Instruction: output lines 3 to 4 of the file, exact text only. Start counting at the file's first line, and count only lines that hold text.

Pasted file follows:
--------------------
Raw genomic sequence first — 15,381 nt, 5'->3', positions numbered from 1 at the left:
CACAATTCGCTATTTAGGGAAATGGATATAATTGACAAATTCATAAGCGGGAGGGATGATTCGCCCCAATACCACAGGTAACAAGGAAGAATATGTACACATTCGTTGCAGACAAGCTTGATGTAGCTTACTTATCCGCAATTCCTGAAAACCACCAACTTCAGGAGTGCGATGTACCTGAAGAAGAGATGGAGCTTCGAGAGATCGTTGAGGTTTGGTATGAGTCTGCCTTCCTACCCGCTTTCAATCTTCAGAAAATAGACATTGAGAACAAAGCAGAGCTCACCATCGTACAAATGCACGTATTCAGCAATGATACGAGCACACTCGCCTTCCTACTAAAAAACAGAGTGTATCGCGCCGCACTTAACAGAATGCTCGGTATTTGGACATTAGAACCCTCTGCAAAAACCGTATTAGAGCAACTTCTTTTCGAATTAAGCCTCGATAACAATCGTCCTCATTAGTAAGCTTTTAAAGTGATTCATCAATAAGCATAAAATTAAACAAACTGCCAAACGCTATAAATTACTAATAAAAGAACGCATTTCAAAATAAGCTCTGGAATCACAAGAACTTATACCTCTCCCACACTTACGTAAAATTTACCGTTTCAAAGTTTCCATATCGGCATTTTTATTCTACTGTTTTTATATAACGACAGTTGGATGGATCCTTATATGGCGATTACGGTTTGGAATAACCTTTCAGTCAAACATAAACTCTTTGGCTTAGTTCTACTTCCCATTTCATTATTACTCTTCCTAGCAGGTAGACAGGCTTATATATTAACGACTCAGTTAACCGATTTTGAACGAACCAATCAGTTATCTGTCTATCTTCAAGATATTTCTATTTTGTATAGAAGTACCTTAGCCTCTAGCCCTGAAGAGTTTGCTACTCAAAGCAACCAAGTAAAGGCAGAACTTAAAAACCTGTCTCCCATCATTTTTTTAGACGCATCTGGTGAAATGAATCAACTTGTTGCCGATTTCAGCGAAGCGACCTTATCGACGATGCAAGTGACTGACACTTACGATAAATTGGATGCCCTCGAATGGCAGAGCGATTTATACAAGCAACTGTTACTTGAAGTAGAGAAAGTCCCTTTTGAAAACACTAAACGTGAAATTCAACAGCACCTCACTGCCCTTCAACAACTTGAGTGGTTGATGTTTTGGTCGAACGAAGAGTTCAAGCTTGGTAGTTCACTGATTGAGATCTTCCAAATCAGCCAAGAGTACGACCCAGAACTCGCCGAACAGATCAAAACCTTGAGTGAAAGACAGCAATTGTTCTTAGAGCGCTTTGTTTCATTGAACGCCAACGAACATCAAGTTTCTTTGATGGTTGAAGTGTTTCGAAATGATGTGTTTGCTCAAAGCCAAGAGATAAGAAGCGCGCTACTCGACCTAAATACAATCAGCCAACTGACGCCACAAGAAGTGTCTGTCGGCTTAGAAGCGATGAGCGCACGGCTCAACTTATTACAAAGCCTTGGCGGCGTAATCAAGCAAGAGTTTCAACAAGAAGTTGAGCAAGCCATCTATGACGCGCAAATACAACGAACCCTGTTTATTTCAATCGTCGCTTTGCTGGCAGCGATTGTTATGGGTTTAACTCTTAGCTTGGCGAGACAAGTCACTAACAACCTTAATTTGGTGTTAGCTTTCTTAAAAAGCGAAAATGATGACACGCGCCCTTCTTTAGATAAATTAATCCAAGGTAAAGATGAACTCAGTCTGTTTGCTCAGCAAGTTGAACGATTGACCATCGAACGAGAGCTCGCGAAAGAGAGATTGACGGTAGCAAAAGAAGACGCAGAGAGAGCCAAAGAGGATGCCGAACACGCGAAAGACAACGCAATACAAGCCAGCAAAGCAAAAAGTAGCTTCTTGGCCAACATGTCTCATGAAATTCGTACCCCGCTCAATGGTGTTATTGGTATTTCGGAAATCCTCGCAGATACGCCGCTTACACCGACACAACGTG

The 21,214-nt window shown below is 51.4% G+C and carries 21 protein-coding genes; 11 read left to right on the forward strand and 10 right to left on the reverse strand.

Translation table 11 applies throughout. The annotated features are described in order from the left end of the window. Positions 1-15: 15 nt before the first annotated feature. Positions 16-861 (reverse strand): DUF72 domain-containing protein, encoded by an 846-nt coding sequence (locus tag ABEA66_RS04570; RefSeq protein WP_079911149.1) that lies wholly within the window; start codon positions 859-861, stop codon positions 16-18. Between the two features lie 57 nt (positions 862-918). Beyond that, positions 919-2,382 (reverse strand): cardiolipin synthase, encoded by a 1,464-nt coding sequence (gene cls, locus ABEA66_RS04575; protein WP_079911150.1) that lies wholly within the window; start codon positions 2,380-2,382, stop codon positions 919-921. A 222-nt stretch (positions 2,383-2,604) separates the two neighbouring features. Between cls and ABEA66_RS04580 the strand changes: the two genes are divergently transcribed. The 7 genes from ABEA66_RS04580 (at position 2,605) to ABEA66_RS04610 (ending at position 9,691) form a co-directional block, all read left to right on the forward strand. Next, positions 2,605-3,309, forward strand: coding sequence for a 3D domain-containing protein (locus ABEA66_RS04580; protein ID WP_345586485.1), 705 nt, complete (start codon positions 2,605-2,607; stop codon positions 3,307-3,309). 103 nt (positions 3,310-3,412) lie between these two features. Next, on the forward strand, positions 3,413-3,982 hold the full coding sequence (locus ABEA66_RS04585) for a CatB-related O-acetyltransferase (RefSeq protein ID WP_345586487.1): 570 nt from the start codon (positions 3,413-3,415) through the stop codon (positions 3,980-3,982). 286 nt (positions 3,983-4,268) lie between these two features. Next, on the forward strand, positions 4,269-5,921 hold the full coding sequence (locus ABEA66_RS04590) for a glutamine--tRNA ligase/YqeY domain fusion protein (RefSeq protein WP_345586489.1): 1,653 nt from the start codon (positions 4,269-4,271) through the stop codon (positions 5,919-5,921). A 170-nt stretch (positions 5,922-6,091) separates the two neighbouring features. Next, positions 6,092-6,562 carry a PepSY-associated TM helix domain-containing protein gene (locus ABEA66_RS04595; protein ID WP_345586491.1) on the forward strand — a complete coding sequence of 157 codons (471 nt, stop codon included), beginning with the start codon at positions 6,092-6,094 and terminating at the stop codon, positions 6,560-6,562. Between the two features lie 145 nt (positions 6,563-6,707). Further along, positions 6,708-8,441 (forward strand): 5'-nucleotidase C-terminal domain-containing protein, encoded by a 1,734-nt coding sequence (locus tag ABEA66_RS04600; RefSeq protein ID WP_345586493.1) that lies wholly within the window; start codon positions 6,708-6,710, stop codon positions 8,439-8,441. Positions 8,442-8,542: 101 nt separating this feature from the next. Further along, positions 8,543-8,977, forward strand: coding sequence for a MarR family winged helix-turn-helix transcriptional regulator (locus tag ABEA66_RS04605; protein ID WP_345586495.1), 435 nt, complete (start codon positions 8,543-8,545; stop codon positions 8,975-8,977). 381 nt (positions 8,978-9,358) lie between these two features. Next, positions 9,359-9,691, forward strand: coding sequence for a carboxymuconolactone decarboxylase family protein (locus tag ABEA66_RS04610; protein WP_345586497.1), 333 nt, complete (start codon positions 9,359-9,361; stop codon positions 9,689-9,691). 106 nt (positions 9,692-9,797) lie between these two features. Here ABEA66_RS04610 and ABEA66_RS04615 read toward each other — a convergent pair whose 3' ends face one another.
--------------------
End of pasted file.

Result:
The 21,214-nt window shown below is 51.4% G+C and carries 21 protein-coding genes; 11 read left to right on the forward strand and 10 right to left on the reverse strand.

Translation table 11 applies throughout. The annotated features are described in order from the left end of the window. Positions 1-15: 15 nt before the first annotated feature. Positions 16-861 (reverse strand): DUF72 domain-containing protein, encoded by an 846-nt coding sequence (locus tag ABEA66_RS04570; RefSeq protein WP_079911149.1) that lies wholly within the window; start codon positions 859-861, stop codon positions 16-18. Between the two features lie 57 nt (positions 862-918). Beyond that, positions 919-2,382 (reverse strand): cardiolipin synthase, encoded by a 1,464-nt coding sequence (gene cls, locus ABEA66_RS04575; protein WP_079911150.1) that lies wholly within the window; start codon positions 2,380-2,382, stop codon positions 919-921. A 222-nt stretch (positions 2,383-2,604) separates the two neighbouring features. Between cls and ABEA66_RS04580 the strand changes: the two genes are divergently transcribed. The 7 genes from ABEA66_RS04580 (at position 2,605) to ABEA66_RS04610 (ending at position 9,691) form a co-directional block, all read left to right on the forward strand. Next, positions 2,605-3,309, forward strand: coding sequence for a 3D domain-containing protein (locus ABEA66_RS04580; protein ID WP_345586485.1), 705 nt, complete (start codon positions 2,605-2,607; stop codon positions 3,307-3,309). 103 nt (positions 3,310-3,412) lie between these two features. Next, on the forward strand, positions 3,413-3,982 hold the full coding sequence (locus ABEA66_RS04585) for a CatB-related O-acetyltransferase (RefSeq protein ID WP_345586487.1): 570 nt from the start codon (positions 3,413-3,415) through the stop codon (positions 3,980-3,982). 286 nt (positions 3,983-4,268) lie between these two features. Next, on the forward strand, positions 4,269-5,921 hold the full coding sequence (locus ABEA66_RS04590) for a glutamine--tRNA ligase/YqeY domain fusion protein (RefSeq protein WP_345586489.1): 1,653 nt from the start codon (positions 4,269-4,271) through the stop codon (positions 5,919-5,921). A 170-nt stretch (positions 5,922-6,091) separates the two neighbouring features. Next, positions 6,092-6,562 carry a PepSY-associated TM helix domain-containing protein gene (locus ABEA66_RS04595; protein ID WP_345586491.1) on the forward strand — a complete coding sequence of 157 codons (471 nt, stop codon included), beginning with the start codon at positions 6,092-6,094 and terminating at the stop codon, positions 6,560-6,562. Between the two features lie 145 nt (positions 6,563-6,707). Further along, positions 6,708-8,441 (forward strand): 5'-nucleotidase C-terminal domain-containing protein, encoded by a 1,734-nt coding sequence (locus tag ABEA66_RS04600; RefSeq protein ID WP_345586493.1) that lies wholly within the window; start codon positions 6,708-6,710, stop codon positions 8,439-8,441. Positions 8,442-8,542: 101 nt separating this feature from the next. Further along, positions 8,543-8,977, forward strand: coding sequence for a MarR family winged helix-turn-helix transcriptional regulator (locus tag ABEA66_RS04605; protein ID WP_345586495.1), 435 nt, complete (start codon positions 8,543-8,545; stop codon positions 8,975-8,977). 381 nt (positions 8,978-9,358) lie between these two features. Next, positions 9,359-9,691, forward strand: coding sequence for a carboxymuconolactone decarboxylase family protein (locus tag ABEA66_RS04610; protein WP_345586497.1), 333 nt, complete (start codon positions 9,359-9,361; stop codon positions 9,689-9,691). 106 nt (positions 9,692-9,797) lie between these two features. Here ABEA66_RS04610 and ABEA66_RS04615 read toward each other — a convergent pair whose 3' ends face one another.